Israel: more world support for possible Iran hit
HERZLIYA, Israel (AP) — Capping a day of strident warnings by Israeli officials about the dangers posed by Iran, Defense Minister Ehud Barak said Thursday that the world is increasingly ready to consider a military strike against Iran if economic sanctions don't halt Tehran's suspect nuclear program.
Earlier in the day, officials gathered at a strategy conference in this posh seaside suburb asserted that Iran has already produced enough enriched uranium to eventually build four rudimentary nuclear bombs and — in what would be an explosive new twist — was even developing missiles capable of reaching the United States.
In perhaps the most startling instance of saber-rattling, Vice Premier Moshe Yaalon, who heads the strategic affairs ministry and is a former commander of the military, said all of Iran's nuclear installations are vulnerable to military strikes.
Yaalon appeared to contradict assessments of foreign experts and Israeli defense officials that it would be difficult to strike sensitive Iranian nuclear targets hidden dozens of yards below ground.
Much of the attention focused on the heightened sanctions imposed on Iran by Europe and the United States.
Earlier this week, the Associated Press reported that officials in Israel — all of whom spoke anonymously because they were not authorized to discuss Iran — were concerned that the measures, while welcome, were constraining Israel in its ability to act because the world expected the effort to be given a chance.
Barak appeared to confirm this, suggesting that the sanctions needed to be given a chance to work. But he also said there was a growing sense around the world that failure would in effect justify military action.
"There is no argument about the intolerable danger a nuclear Iran (would pose) to the future of the Middle East, the security of Israel and to the economic and security stability of the entire world," Barak said.
"Today as opposed to in the past, there is a wide global understanding that Iran must be prevented from becoming nuclear and no option should be taken off the table... Today as opposed to in the past, there is wide world understanding that in the event that sanctions won't reach the intended result of stopping the military nuclear program, there will be need to consider action."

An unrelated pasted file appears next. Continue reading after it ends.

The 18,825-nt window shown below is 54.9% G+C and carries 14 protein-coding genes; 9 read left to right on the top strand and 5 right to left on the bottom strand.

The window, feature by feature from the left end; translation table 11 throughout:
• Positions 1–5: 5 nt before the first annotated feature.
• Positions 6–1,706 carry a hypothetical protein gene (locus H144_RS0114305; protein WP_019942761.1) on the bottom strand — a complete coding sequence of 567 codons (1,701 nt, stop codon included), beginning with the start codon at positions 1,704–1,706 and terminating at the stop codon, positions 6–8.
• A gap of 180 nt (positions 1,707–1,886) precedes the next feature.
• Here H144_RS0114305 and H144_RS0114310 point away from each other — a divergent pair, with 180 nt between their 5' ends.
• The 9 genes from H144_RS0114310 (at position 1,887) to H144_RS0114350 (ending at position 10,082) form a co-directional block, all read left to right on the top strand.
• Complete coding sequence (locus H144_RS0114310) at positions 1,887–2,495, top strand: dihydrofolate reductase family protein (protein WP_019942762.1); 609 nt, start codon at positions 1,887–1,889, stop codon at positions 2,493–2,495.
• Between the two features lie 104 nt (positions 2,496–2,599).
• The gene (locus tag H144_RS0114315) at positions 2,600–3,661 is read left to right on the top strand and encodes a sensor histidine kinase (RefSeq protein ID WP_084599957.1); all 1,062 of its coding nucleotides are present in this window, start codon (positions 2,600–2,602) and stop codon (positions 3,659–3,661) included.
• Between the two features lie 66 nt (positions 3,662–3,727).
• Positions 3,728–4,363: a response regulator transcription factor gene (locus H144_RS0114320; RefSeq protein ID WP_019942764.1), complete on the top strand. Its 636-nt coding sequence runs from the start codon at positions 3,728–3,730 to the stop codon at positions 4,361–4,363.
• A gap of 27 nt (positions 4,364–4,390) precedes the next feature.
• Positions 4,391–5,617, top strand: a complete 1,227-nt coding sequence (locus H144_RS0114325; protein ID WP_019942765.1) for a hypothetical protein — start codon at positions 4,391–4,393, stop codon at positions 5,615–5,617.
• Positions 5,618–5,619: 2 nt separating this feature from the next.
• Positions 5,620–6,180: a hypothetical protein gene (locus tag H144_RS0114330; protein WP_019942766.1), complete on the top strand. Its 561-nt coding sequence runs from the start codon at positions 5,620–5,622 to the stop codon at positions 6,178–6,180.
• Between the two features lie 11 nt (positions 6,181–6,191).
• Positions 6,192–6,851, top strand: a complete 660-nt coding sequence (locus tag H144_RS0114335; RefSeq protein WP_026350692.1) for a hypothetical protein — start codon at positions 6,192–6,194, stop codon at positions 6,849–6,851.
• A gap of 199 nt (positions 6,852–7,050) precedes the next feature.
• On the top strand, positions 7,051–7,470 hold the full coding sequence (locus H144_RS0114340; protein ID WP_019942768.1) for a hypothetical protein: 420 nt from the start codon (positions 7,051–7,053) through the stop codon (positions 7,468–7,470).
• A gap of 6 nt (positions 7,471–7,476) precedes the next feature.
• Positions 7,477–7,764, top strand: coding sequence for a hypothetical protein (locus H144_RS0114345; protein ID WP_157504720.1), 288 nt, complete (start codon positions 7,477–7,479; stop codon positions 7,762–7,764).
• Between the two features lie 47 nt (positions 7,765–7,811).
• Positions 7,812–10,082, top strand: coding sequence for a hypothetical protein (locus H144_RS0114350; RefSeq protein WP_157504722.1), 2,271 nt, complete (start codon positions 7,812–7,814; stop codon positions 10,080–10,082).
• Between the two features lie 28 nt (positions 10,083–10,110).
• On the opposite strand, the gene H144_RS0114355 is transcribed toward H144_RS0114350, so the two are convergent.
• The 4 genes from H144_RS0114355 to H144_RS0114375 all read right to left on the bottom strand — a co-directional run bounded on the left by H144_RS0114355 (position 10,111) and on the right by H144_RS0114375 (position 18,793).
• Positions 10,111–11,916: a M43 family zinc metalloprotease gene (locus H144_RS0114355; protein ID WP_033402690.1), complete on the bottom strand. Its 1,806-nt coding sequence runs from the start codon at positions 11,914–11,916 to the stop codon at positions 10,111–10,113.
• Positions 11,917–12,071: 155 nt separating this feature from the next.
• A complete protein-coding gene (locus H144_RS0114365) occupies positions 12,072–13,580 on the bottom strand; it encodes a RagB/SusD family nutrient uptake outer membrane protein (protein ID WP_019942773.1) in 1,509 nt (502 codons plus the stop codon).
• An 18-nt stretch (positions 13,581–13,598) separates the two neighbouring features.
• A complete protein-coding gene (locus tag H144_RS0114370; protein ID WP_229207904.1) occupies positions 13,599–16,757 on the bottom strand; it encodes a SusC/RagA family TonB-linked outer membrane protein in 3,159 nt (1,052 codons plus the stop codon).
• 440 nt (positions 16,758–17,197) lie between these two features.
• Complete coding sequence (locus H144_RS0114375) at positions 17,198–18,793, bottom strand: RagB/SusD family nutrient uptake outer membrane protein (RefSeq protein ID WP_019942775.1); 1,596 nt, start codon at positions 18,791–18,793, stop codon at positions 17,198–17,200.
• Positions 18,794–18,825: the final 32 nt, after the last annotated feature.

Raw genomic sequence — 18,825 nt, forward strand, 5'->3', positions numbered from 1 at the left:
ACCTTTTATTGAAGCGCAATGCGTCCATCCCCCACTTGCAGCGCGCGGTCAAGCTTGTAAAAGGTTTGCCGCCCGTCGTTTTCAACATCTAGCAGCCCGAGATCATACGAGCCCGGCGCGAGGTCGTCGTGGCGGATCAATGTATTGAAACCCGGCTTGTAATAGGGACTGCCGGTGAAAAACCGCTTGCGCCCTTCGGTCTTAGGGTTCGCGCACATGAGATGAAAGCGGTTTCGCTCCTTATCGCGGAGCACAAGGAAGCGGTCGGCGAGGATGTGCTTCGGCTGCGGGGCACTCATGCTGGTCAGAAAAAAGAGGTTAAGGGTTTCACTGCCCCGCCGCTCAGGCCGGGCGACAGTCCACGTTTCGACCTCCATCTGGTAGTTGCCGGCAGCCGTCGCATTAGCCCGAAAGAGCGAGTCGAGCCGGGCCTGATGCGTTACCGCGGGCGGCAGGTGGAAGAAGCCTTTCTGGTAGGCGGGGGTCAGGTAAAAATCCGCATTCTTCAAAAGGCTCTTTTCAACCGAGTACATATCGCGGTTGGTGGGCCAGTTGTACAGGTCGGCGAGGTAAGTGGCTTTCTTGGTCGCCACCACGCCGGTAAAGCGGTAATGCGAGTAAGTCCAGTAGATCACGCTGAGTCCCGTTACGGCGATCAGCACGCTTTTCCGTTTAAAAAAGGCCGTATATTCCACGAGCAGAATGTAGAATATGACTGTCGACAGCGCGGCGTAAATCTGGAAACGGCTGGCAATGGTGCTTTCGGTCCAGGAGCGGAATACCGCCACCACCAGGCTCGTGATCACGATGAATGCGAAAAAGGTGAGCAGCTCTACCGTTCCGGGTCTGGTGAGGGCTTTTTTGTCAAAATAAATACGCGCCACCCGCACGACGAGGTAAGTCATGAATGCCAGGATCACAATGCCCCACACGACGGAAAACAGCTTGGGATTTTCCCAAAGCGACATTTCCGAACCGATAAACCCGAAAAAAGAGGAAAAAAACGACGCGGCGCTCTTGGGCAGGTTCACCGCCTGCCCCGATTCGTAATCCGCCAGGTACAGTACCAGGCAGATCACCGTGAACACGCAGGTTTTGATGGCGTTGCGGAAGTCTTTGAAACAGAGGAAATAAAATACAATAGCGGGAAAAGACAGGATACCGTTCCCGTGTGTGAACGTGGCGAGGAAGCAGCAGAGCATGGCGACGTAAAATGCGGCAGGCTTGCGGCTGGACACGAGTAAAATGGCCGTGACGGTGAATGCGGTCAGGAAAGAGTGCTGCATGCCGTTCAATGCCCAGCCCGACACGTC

Israel has been a leading voice in calls to curb Iran's suspected nuclear weapons program, and the latest revelations could help generate further international support for moves against the Iranian regime. At the same time, there is growing international concern about a possible Israeli rogue attack on Iranian nuclear installations.
Iran denies it's trying to develop nuclear weapons, insisting it seeks nuclear power for nonmilitary uses. The International Atomic Energy Agency has said that some of Iran's alleged experiments can have no purpose other than developing nuclear weapons.
U.N. chief Ban Ki-moon, who gave the final speech at the Herzliya conference, has said it's the responsibility of Iran to prove it is not pursuing nuclear weapons. "I believe they have not yet done so," he said after a meeting with Israel's prime minister in Jerusalem on Wednesday.
Israel's military intelligence chief, Maj. Gen. Aviv Kochavi, said Iran is undeterred. "Iran keeps advancing its capabilities, keeps developing its very ambitious nuclear program, at the basis of which is to get nuclear power," Kochavi said at the conference.
In his presentation, Yaalon said Iran is trying to develop missiles with a range of 6,250 miles (10,000 kilometers), or enough to strike the US, and has already produced enough enriched uranium to eventually build four rudimentary nuclear bombs. Yaalon said Iran's attempt to develop 6,250-mile missiles became apparent in the aftermath of a mysterious explosion several months ago at what he described as a missile research and development site in Iran. The cause of the blast remains unknown, and Yaalon did not elaborate.
Iran insists the blast was accidental, but speculation over sabotage remains strong. The remarks by Yaalon appeared to be the first public suggestion that the missile site was the scene of highly advanced projects and could boost suspicions that outside forces played a role in the explosion.
Israeli officials have said privately that Israel must act by summer if it wants to effectively attack Iran's program. They have said a window of opportunity is closing because Tehran is moving more of its installations underground.
U.S. Defense Secretary Leon Panetta recently said even the most sophisticated U.S. bunker-buster bombs aren't powerful enough to penetrate all of Iran's defenses.
Yaalon played down such concerns, suggesting that forces guarding the nuclear installations could be targeted. Referring to the debate over bunker-buster bombs, he said that "at the end of the day it's possible to strike all the installations."
An Iranian counterstrike at Israel is seen as likely if Tehran's nuclear installations are attacked.
Kochavi said Israel's enemies have about 200,000 rockets and missiles that could strike Israel. Most have a range of about 25 miles (40 kilometers), but several thousand have a range of several hundred miles (kilometers), he said.
Iranian proxies in the region, mainly Gaza's Islamic militant Hamas and the Lebanese Hezbollah, have fired thousands of rockets into Israel and have been building up their arsenals in recent years.
Associated Press writer Brian Murphy in Dubai contributed reporting.